The guests at the reception included the Queen and the Prince Consort, the Prince of Wales, Prince Alfred, Prince Arthur, Prince Leopold, Princess Alice, Princess Helena, Princess Louise, the Duchess of Kent, the Duchess of Cambridge, Princess Mary Adelaide of Cambridge, the Duke of Cambridge, the King of the Belgians, the Duke of Brabant, the Count of Flanders, Prince and Princess Friedrich Wilhelm of Prussia, the Prince and Princess of Prussia, Prince Friedrich Carl of Prussia, Prince Friedrich Albrecht of Prussia, Prince Adalbert of Prussia, the Duke of Saxe-Coburg and Gotha, the Duchess of Orleans, the Count of Paris, the Duke of Chartres,  Princess de Salerno, the Duke and Duchess of Aumale, Prince Edward of Saxe-Weimar-Eisenbach and the Countess of Dornburg, the Prince of Leiningen, Prince Victor of Hohenlohe-Langenburg and Prince Julius of Holstein-Glücksburg.

At 5:25 p.m., the bride and groom left Buckingham Palace in a state carriage, escorted by the Life Guards, for the Great Western Railway at Paddington.  The newly weds traveled to Windsor Castle for their wedding night.

In the evening at Buckingham Palace, the Queen gave a State Concert in honor of the wedding. 

Prince Edward of Saxe-Weimar was the first cousin of the Princess of Prussia (nee Princess Augusta of Saxe-Weimar), and the nephew of the late Queen Adelaide, consort of Wilhelm IV.  He was born at Bushy Heath in 1823 and served in the British military.  In 1851, he married Lady Augusta Gordon-Lennox, daughter of the 6th Duke of Richmond.  She was created Countess of Dornburg the day before her wedding by the Duke of Saxe-Weimar, although she would later be styled as Princess Edward of Saxe-Weimar.   Her youngest sister, Lady Cecilia, was one of the Princess Royal's bridesmaids.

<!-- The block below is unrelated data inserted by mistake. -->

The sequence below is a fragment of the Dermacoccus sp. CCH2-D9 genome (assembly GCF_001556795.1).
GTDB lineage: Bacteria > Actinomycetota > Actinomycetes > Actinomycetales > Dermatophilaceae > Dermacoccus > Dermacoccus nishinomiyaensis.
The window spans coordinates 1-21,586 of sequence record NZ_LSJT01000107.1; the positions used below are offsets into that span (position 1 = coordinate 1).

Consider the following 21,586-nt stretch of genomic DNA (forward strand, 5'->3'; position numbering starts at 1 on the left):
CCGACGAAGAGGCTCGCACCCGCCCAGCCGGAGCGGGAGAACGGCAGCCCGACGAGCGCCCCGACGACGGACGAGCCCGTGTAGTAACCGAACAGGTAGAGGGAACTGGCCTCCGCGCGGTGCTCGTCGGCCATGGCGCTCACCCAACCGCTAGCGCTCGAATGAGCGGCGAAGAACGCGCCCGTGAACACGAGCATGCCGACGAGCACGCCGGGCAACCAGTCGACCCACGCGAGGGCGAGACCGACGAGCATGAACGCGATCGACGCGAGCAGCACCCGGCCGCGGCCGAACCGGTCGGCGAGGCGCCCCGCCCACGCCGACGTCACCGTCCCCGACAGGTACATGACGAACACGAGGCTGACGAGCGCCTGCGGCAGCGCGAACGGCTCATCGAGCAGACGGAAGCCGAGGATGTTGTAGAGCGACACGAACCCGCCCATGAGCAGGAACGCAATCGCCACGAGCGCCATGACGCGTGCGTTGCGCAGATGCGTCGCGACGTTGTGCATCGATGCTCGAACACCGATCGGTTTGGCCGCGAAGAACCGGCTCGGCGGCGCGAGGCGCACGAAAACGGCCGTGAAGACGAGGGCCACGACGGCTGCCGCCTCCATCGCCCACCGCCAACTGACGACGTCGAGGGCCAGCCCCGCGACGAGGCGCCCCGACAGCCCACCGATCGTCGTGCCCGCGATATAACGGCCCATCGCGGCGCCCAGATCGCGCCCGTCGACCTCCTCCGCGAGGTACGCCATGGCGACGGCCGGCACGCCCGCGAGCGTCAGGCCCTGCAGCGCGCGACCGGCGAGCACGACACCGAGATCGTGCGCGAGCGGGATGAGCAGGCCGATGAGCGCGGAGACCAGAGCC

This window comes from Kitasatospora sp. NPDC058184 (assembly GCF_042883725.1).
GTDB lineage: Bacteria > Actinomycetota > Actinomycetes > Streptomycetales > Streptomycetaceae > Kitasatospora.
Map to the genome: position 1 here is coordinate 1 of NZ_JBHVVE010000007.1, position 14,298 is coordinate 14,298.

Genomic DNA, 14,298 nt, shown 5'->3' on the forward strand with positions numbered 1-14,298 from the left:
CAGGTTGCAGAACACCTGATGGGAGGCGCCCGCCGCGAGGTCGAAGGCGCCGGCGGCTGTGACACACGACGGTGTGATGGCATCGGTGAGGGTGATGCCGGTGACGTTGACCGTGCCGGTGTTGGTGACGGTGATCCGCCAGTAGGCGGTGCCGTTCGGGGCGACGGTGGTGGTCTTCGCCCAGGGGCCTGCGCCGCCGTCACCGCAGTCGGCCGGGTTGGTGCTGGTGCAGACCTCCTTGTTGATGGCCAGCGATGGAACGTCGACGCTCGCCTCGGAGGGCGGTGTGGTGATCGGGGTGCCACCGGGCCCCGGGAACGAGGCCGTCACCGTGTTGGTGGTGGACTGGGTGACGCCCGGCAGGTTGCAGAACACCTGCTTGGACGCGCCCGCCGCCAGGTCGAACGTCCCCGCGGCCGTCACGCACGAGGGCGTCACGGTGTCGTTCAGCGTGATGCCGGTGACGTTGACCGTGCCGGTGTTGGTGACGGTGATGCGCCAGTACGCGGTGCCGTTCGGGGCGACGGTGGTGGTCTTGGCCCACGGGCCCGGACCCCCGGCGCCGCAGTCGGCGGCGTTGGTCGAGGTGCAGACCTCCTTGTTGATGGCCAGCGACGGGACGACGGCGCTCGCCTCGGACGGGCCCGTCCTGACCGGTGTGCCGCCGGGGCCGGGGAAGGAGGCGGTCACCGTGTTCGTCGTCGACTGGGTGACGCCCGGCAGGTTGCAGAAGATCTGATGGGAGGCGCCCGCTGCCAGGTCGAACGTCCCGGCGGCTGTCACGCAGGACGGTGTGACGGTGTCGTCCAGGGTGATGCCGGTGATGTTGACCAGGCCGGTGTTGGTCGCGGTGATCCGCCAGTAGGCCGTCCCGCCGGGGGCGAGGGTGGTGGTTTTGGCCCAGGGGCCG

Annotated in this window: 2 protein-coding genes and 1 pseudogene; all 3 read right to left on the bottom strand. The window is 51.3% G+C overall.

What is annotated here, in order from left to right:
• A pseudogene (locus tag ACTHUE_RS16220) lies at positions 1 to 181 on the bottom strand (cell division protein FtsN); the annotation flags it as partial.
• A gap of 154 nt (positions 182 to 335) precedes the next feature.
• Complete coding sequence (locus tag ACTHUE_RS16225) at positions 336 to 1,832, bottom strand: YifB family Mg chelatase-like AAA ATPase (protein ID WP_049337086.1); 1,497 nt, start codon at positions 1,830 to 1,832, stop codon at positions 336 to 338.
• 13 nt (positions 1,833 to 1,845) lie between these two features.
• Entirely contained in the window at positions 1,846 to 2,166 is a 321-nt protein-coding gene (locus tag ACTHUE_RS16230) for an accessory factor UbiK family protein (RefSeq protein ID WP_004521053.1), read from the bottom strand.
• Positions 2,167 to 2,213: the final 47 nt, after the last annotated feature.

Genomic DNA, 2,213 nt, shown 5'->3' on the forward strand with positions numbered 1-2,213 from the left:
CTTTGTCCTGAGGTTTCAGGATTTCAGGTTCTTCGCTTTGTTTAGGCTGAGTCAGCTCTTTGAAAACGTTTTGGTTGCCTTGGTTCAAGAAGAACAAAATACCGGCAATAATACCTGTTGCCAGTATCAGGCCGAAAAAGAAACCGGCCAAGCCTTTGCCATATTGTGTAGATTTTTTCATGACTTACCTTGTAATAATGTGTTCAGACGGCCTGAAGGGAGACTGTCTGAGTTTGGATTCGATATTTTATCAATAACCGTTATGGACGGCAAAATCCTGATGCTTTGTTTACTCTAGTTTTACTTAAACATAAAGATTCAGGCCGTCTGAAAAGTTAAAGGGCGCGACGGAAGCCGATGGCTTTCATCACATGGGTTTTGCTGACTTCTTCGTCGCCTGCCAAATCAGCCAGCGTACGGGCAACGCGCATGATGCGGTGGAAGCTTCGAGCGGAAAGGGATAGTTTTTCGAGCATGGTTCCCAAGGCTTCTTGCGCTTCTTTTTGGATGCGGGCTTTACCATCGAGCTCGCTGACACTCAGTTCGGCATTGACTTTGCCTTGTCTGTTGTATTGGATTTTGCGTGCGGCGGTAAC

The Prince of Leiningen was Victoria's nephew, the eldest son of her late half-brother, Carl.   Prince Victor of Hohenlohe-Langenburg was the Queen's half nephew, the third son of her older half sister, Princess Feodora, Princess of Hohenlohe-Langenburg.

Prince Julius of Schleswig-Holstein-Sonderburg-Glücksburg was the eighth of ten children of Duke Wilhelm of Schleswig-Holstein-Sonderburg-Glücksburg and Princess Louise of Hesse-Cassel, who was a first cousin of the Duchess of Cambridge.  The Duchess' niece, Princess Louise of Hesse-Cassel, was married to Prince Julius's older brother, Prince Christian, heir to the Danish throne since 1852.



Wednesday, January 24, 2018

No real precedent for a peerage

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I have lost count at the number of questions, tweets, and comments about the possibility that Jack Christopher Stamp Brooksbank will receive a peerage when he marries Princess Eugenie of York later this year.

He will not receive a peerage.  There is no real precedent for Mr. Brooksbank to receive a peerage on his wedding day.